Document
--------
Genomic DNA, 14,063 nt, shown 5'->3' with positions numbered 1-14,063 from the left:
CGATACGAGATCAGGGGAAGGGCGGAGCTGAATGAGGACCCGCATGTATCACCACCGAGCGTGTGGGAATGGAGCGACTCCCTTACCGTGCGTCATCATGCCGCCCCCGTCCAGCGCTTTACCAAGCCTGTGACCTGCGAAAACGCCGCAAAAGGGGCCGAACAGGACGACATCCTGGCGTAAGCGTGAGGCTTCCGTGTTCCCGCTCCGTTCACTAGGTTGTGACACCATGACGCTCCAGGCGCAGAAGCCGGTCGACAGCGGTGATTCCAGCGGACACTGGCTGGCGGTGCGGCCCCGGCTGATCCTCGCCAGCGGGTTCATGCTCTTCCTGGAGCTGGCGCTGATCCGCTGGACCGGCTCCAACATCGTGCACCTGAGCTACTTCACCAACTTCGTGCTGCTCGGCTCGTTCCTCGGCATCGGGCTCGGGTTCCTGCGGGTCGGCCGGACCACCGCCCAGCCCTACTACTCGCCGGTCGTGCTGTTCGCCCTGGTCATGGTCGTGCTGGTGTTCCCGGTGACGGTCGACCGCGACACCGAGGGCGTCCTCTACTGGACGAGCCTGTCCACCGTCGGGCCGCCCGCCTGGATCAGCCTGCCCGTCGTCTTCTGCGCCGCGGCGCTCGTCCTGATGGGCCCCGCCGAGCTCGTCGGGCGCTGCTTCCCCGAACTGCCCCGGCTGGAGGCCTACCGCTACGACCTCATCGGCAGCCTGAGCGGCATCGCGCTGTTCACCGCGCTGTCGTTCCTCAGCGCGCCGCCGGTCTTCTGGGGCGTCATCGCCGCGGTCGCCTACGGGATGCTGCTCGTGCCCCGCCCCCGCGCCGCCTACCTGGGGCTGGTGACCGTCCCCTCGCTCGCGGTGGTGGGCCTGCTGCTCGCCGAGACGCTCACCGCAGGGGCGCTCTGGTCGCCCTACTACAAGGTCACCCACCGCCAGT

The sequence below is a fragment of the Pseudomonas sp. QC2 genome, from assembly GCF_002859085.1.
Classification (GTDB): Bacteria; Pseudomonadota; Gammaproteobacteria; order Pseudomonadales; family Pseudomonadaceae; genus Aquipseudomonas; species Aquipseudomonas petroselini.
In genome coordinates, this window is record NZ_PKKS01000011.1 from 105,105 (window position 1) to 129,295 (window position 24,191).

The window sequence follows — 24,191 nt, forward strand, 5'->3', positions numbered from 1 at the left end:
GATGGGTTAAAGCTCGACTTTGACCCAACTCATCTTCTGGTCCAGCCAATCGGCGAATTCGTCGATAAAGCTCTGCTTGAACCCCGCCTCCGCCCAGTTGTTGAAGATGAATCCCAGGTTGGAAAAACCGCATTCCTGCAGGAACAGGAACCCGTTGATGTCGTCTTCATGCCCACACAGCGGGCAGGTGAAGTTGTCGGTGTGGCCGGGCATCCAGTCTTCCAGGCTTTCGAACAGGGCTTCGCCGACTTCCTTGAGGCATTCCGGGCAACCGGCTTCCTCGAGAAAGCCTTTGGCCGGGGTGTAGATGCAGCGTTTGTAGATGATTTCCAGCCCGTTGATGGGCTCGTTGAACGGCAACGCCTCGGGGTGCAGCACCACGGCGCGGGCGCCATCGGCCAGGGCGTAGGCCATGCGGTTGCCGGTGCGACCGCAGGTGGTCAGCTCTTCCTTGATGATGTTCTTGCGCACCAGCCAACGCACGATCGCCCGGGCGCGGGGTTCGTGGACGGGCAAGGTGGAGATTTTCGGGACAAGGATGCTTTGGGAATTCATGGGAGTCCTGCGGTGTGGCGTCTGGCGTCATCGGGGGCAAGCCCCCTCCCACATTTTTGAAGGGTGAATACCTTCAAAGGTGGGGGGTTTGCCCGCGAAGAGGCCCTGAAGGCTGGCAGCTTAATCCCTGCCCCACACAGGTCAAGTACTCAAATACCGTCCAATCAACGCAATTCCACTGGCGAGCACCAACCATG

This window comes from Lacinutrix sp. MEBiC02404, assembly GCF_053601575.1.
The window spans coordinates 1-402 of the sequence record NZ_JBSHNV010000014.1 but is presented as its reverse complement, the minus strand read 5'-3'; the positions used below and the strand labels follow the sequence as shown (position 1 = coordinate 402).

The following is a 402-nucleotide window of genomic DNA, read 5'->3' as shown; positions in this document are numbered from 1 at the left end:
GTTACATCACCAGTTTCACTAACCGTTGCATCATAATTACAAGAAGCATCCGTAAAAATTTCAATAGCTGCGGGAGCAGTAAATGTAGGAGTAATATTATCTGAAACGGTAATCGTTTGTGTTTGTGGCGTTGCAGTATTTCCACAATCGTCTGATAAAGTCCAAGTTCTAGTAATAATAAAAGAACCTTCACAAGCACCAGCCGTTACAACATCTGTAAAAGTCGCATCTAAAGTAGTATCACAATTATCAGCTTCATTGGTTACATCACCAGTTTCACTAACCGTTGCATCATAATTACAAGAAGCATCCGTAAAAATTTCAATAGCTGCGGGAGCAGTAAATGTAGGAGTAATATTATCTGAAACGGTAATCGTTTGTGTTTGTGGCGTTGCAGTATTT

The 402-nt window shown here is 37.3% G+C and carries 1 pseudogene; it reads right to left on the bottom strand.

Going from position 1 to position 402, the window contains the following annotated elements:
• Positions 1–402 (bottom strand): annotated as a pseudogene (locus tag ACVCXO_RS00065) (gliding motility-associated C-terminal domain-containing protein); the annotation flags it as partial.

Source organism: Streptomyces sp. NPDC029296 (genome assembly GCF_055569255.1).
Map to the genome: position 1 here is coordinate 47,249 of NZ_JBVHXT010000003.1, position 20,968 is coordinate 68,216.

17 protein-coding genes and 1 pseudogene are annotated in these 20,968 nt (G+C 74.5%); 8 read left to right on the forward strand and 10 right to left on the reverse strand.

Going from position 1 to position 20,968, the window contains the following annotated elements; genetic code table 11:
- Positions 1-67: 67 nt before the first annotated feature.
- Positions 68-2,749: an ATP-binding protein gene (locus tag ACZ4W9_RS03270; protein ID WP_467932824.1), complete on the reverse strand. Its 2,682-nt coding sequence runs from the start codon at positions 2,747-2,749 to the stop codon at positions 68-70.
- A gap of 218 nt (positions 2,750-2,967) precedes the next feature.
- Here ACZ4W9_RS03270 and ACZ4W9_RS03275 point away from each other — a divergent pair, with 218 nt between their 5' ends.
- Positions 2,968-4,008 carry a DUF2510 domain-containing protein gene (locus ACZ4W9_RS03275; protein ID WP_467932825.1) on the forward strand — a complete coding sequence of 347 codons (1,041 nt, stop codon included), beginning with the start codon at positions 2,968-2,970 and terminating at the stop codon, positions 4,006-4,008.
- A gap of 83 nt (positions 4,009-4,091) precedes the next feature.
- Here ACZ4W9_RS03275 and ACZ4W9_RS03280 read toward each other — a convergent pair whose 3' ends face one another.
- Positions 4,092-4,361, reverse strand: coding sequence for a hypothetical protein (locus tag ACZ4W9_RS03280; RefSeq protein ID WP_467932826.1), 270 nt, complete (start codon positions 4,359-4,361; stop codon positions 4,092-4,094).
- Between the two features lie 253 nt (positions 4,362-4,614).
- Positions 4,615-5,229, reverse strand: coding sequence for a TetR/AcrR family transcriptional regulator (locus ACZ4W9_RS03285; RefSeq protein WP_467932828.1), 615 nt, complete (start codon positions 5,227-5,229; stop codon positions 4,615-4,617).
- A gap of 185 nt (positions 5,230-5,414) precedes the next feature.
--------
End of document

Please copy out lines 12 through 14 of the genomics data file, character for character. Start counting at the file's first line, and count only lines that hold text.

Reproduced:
The 402-nt window shown here is 37.3% G+C and carries 1 pseudogene; it reads right to left on the bottom strand.

Going from position 1 to position 402, the window contains the following annotated elements:
• Positions 1–402 (bottom strand): annotated as a pseudogene (locus tag ACVCXO_RS00065) (gliding motility-associated C-terminal domain-containing protein); the annotation flags it as partial.